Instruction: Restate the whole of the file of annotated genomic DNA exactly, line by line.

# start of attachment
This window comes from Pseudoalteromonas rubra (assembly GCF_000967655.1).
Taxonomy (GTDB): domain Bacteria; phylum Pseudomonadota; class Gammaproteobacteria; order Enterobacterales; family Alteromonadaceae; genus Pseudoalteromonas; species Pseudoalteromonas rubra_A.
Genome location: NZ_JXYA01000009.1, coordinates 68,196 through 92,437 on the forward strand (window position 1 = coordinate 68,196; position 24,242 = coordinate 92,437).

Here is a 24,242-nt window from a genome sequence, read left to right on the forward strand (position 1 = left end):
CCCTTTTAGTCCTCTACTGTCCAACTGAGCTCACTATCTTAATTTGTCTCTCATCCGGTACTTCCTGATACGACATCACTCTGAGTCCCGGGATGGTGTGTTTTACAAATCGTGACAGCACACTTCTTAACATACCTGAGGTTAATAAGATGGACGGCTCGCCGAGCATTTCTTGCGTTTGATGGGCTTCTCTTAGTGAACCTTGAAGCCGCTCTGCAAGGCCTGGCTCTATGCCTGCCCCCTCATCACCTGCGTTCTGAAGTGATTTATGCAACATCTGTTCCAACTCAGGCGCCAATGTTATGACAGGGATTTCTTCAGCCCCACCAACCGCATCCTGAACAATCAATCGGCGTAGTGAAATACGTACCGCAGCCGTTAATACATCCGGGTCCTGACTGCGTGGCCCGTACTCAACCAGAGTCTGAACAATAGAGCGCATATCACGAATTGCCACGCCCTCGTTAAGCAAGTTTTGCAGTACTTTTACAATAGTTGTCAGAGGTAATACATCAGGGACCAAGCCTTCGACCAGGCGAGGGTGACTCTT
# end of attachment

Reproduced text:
This window comes from Pseudoalteromonas rubra (assembly GCF_000967655.1).
Taxonomy (GTDB): domain Bacteria; phylum Pseudomonadota; class Gammaproteobacteria; order Enterobacterales; family Alteromonadaceae; genus Pseudoalteromonas; species Pseudoalteromonas rubra_A.
Genome location: NZ_JXYA01000009.1, coordinates 68,196 through 92,437 on the forward strand (window position 1 = coordinate 68,196; position 24,242 = coordinate 92,437).

Here is a 24,242-nt window from a genome sequence, read left to right on the forward strand (position 1 = left end):
CCCTTTTAGTCCTCTACTGTCCAACTGAGCTCACTATCTTAATTTGTCTCTCATCCGGTACTTCCTGATACGACATCACTCTGAGTCCCGGGATGGTGTGTTTTACAAATCGTGACAGCACACTTCTTAACATACCTGAGGTTAATAAGATGGACGGCTCGCCGAGCATTTCTTGCGTTTGATGGGCTTCTCTTAGTGAACCTTGAAGCCGCTCTGCAAGGCCTGGCTCTATGCCTGCCCCCTCATCACCTGCGTTCTGAAGTGATTTATGCAACATCTGTTCCAACTCAGGCGCCAATGTTATGACAGGGATTTCTTCAGCCCCACCAACCGCATCCTGAACAATCAATCGGCGTAGTGAAATACGTACCGCAGCCGTTAATACATCCGGGTCCTGACTGCGTGGCCCGTACTCAACCAGAGTCTGAACAATAGAGCGCATATCACGAATTGCCACGCCCTCGTTAAGCAAGTTTTGCAGTACTTTTACAATAGTTGTCAGAGGTAATACATCAGGGACCAAGCCTTCGACCAGGCGAGGGTGACTCTT